This is something insiders in the tech industry are also noticing. In April, when the provincial government refused to work with the federal government to continue funding “Cube”, a tech firm incubator in Vancouver, the incubator was forced to shut its doors to the firms who relied on it. This led industry insiders to call out the provincial government for making it harder for new firms to bring their ideas to fruition.

Unless we start seeing changes, these policies will be a driving force for some firms to choose to locate their businesses elsewhere. Clearly, someone needs to tell the BC government that their policy actions speak louder than their words.

Richard Truscott is the B.C. and Alberta vice-president at the Canadian Federation of Independent Business

signature

Get local stories you won't find anywhere else right to your inbox.
Sign up here

Just Posted

From the left, Retired Fire Chief Dale Heriot (formerly of Grand Forks Fire/Rescue) and Fire Chief Walt Osellame (Midway Fire/Rescue) were given the FCAB’s Meritorious Achievement Award Monday, Oct. 19. File photo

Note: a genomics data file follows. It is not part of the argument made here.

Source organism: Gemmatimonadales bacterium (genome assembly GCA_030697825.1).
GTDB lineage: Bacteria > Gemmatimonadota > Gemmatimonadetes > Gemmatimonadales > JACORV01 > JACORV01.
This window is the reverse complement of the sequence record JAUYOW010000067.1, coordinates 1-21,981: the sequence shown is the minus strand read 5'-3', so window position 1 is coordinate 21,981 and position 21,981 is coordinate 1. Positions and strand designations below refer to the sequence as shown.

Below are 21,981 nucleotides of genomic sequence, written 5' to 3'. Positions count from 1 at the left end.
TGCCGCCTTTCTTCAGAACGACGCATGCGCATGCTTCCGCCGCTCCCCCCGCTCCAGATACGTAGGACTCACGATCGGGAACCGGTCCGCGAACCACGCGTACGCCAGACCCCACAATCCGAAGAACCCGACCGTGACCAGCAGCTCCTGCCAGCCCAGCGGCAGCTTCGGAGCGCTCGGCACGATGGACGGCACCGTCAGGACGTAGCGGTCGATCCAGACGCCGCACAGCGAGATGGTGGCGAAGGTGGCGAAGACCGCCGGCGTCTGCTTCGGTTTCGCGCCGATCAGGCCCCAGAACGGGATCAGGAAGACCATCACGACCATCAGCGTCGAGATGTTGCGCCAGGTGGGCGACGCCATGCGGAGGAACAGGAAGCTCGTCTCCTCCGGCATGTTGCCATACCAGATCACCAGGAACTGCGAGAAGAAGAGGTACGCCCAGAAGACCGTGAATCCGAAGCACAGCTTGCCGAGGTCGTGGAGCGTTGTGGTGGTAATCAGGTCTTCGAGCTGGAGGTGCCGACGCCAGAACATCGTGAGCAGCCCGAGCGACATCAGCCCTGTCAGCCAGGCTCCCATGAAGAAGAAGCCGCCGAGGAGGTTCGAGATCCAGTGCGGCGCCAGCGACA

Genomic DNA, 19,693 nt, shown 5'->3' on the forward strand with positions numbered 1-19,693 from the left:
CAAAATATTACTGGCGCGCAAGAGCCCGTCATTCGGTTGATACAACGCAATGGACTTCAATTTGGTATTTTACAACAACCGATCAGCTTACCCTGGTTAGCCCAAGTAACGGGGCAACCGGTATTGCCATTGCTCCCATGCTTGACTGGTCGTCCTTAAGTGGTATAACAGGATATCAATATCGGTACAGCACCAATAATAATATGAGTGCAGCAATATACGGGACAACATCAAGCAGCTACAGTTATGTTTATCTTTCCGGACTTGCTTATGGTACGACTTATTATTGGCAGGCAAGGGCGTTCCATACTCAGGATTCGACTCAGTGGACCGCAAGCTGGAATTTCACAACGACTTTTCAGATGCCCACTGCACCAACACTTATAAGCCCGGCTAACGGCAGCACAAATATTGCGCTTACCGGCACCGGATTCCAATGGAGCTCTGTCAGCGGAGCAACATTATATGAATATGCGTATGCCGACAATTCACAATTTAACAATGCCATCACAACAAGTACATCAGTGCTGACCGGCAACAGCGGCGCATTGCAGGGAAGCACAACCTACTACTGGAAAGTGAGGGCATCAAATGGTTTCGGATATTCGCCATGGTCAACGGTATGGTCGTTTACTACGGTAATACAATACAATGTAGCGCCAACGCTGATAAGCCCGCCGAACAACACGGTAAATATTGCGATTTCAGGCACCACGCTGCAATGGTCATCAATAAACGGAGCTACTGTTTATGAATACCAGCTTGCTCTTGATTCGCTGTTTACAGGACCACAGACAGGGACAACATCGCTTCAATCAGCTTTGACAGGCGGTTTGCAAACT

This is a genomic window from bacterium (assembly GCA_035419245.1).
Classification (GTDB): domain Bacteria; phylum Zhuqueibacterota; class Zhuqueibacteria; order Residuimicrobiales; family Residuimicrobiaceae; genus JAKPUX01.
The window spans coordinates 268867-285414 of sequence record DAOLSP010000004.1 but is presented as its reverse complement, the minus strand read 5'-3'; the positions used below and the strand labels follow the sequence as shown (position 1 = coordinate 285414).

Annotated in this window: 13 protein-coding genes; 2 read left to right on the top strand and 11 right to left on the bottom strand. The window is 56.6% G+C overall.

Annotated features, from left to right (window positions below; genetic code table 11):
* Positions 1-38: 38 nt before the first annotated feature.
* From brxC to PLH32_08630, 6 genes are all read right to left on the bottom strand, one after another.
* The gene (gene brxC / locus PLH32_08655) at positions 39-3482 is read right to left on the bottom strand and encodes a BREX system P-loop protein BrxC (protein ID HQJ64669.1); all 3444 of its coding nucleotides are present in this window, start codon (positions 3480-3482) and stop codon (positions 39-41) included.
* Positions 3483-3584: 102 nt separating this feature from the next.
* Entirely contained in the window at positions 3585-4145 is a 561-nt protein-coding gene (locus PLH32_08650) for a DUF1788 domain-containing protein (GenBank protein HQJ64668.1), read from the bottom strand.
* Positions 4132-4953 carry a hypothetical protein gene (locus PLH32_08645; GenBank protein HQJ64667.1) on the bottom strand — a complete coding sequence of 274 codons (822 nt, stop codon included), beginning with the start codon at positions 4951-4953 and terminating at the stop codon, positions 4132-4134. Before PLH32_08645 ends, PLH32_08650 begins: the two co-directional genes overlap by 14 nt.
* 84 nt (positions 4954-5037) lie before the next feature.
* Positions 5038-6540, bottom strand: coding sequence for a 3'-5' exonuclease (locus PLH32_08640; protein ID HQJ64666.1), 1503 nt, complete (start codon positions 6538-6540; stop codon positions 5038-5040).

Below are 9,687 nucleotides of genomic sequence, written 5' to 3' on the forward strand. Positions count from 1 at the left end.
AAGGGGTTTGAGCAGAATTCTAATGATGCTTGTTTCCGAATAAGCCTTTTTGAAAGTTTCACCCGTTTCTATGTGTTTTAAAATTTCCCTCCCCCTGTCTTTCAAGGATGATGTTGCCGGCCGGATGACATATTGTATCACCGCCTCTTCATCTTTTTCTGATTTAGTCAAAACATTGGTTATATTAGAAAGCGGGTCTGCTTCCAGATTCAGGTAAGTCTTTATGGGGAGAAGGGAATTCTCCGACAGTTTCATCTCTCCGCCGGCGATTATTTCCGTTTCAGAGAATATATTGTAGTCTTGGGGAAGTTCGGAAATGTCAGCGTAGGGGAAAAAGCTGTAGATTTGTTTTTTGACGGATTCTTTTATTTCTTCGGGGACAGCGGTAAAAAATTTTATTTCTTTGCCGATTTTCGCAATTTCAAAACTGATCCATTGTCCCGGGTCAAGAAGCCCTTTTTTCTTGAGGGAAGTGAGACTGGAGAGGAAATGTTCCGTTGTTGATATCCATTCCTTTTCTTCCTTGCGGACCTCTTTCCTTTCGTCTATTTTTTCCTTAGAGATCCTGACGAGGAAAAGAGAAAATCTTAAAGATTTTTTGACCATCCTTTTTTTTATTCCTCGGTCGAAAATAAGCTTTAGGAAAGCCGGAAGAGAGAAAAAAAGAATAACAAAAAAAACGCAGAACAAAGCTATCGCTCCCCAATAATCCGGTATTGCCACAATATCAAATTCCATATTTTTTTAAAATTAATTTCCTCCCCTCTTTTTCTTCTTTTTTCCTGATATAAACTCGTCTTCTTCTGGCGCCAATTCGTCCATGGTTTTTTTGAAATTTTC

Boundary Fire Chiefs given top honour for fire service

Fire Chiefs Heriot and Osellame were recognized by the Fire Chiefs Association of B.C. Monday, Oct. 19

Join the discussion with Boundary Similkameen candidates. (Photo submitted)
Boundary Similkameen candidates to debate health care tonight

Everyone is welcome to join the online event

COVID-19 test tube. (Contributed)
test tube with the blood test is on the table next to the documents. Positive test for coronavirus covid-19. The concept of fighting a dangerous Chinese disease.
Interior Health launches online booking for COVID-19 tests

Testing is available to anyone with cold, influenza or COVID-19-like symptoms

Touchstones Museum has opened up Nelson’s Cold War bunker to the public. The unique exhibit includes artifacts from the 1950s and 60s. Photo: Tyler Harper
Take cover! Cold War bunker opens to public in Nelson

The shelter was built in 1964 in case of nuclear fallout

BC Housing is asking city council for a special permit to operate the Old Hardy View Lodge as a homeless shelter this winter. Photo: Laurie Tritschler
BC Housing asking Grand Forks for homeless shelter permit at Old Hardy View Lodge

Council will vote on the permit at a special meeting early next month

FILE – People wait in line at a COVID-19 testing facility in Burnaby, B.C., on Thursday, August 13, 2020. THE CANADIAN PRESS/Darryl Dyck
167 new COVID-19 cases, 1 death recorded as B.C. enters 2nd wave

Three new healthcare outbreaks also announced